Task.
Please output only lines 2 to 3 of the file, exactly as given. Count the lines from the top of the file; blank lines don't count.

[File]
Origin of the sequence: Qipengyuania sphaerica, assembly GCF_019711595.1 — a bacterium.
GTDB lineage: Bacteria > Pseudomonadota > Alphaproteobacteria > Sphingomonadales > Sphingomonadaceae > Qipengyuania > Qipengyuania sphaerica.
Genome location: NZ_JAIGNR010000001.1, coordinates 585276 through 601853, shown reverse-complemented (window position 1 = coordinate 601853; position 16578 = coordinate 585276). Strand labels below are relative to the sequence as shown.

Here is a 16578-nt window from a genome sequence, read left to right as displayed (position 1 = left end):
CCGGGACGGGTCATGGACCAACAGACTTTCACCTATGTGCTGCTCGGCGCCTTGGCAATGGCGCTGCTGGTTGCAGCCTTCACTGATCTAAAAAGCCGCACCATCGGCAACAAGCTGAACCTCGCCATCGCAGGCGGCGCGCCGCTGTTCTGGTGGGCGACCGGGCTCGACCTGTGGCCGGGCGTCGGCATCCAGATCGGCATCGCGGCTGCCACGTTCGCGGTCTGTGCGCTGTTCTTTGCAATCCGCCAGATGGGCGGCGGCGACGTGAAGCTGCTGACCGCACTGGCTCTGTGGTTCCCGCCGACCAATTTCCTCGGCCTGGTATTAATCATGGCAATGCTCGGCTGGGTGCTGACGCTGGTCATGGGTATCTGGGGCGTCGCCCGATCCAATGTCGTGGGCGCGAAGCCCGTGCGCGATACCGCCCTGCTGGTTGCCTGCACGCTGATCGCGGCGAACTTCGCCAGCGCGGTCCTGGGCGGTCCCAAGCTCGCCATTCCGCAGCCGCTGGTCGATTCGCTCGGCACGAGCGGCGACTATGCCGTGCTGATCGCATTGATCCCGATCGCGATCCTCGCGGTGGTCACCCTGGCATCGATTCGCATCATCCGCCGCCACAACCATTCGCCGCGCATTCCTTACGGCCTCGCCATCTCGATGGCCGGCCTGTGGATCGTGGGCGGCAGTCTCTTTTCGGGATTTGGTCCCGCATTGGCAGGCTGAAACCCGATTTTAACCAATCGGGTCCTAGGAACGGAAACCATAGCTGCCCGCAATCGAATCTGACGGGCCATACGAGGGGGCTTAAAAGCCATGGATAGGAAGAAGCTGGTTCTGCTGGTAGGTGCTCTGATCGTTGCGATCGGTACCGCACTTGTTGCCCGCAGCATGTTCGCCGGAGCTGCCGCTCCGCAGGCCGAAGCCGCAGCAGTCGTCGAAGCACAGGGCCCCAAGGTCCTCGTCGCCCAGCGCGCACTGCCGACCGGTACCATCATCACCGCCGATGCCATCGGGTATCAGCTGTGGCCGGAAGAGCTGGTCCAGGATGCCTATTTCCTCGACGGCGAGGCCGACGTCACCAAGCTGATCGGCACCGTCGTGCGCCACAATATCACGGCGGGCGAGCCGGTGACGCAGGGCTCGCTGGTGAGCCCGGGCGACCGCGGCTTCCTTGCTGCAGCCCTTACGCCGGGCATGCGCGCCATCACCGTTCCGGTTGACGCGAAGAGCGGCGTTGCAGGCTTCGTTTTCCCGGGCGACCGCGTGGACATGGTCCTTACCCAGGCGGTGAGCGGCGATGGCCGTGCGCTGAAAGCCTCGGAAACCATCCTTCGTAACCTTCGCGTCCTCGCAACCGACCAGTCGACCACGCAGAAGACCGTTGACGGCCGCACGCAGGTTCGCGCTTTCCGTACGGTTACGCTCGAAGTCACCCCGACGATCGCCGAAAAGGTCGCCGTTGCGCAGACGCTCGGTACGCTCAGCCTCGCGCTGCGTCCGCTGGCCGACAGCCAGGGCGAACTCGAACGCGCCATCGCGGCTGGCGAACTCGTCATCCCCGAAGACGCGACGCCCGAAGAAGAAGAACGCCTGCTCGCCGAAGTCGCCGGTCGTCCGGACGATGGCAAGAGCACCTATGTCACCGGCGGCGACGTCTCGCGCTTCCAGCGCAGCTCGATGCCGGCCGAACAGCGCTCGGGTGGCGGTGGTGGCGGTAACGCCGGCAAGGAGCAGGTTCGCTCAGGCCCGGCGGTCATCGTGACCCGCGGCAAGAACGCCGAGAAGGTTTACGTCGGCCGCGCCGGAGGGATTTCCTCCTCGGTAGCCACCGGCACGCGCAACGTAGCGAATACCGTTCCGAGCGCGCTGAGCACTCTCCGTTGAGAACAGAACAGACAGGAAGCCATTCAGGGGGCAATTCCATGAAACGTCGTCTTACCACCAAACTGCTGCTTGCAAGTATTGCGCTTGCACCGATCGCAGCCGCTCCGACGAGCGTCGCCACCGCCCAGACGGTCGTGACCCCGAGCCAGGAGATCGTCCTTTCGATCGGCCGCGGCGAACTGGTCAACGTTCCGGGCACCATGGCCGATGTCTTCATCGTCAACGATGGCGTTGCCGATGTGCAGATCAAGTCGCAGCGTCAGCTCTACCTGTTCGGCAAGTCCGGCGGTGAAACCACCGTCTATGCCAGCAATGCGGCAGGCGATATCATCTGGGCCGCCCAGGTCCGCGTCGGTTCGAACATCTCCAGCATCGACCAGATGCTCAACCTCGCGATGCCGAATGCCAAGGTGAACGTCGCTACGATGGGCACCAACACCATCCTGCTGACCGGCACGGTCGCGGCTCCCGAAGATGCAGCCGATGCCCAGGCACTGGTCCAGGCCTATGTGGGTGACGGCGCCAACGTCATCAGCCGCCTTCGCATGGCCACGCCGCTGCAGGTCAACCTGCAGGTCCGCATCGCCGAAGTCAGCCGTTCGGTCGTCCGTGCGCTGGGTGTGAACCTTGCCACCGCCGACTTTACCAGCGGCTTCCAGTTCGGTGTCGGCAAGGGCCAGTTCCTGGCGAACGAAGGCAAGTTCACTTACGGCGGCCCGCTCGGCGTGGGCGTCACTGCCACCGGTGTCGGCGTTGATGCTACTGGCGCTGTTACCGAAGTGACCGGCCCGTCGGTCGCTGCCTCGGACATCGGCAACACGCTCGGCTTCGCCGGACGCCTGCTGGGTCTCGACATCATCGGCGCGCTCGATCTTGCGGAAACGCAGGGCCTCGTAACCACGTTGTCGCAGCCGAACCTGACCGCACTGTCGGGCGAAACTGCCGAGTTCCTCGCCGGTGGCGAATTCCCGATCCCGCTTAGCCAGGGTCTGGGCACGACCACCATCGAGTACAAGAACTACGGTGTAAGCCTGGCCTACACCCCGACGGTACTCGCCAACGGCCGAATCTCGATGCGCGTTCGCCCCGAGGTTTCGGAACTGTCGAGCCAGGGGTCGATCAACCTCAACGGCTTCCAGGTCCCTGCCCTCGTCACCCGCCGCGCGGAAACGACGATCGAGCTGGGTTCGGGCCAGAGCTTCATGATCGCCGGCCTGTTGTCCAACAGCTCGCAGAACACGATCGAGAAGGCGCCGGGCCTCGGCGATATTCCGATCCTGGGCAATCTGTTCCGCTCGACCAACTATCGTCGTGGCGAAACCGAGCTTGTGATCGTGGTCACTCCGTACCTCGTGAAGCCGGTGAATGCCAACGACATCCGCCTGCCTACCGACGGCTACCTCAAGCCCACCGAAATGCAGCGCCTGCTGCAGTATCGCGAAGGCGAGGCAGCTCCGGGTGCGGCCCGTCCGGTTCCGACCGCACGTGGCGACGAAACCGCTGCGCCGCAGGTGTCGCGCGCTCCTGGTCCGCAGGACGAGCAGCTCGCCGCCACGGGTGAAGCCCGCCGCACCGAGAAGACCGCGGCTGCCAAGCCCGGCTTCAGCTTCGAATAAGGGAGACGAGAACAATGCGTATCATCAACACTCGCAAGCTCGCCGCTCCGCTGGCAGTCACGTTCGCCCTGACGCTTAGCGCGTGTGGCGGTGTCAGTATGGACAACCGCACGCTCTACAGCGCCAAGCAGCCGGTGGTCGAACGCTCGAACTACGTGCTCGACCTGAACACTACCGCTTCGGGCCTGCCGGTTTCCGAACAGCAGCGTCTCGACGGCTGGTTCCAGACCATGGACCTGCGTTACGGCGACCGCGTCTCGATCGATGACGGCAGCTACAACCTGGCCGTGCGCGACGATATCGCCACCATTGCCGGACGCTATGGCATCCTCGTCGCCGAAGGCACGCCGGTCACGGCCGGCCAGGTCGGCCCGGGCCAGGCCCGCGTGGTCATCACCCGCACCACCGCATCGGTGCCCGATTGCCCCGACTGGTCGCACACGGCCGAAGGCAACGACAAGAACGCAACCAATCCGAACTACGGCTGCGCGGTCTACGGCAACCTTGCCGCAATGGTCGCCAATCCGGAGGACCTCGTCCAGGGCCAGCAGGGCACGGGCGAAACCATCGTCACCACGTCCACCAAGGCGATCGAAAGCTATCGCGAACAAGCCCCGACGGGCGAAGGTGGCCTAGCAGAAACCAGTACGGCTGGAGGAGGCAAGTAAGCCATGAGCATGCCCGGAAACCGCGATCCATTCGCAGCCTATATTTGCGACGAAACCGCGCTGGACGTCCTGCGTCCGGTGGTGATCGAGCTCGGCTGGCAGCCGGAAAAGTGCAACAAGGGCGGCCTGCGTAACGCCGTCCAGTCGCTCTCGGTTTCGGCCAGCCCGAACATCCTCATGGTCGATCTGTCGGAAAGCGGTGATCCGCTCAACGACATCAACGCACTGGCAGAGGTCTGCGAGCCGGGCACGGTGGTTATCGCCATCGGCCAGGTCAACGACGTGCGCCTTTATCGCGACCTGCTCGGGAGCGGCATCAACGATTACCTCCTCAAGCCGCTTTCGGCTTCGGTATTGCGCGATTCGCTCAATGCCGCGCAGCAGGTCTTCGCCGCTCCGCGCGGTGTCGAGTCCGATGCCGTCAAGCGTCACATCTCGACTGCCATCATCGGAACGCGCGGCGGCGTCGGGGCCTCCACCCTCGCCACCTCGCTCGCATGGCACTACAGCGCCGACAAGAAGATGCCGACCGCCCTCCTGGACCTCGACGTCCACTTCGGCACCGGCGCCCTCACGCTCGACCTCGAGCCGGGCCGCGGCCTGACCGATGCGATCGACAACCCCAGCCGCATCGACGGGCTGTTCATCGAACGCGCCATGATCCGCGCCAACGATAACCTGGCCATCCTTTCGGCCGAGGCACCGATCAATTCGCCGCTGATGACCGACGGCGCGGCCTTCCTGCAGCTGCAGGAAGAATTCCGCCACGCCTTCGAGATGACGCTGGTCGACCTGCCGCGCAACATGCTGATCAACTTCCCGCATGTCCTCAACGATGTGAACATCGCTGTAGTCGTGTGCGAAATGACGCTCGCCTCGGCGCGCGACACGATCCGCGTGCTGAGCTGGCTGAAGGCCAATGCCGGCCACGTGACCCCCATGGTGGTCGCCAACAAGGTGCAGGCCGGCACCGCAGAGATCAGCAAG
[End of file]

GTDB lineage: Bacteria > Pseudomonadota > Alphaproteobacteria > Sphingomonadales > Sphingomonadaceae > Qipengyuania > Qipengyuania sphaerica.
Genome location: NZ_JAIGNR010000001.1, coordinates 585276 through 601853, shown reverse-complemented (window position 1 = coordinate 601853; position 16578 = coordinate 585276). Strand labels below are relative to the sequence as shown.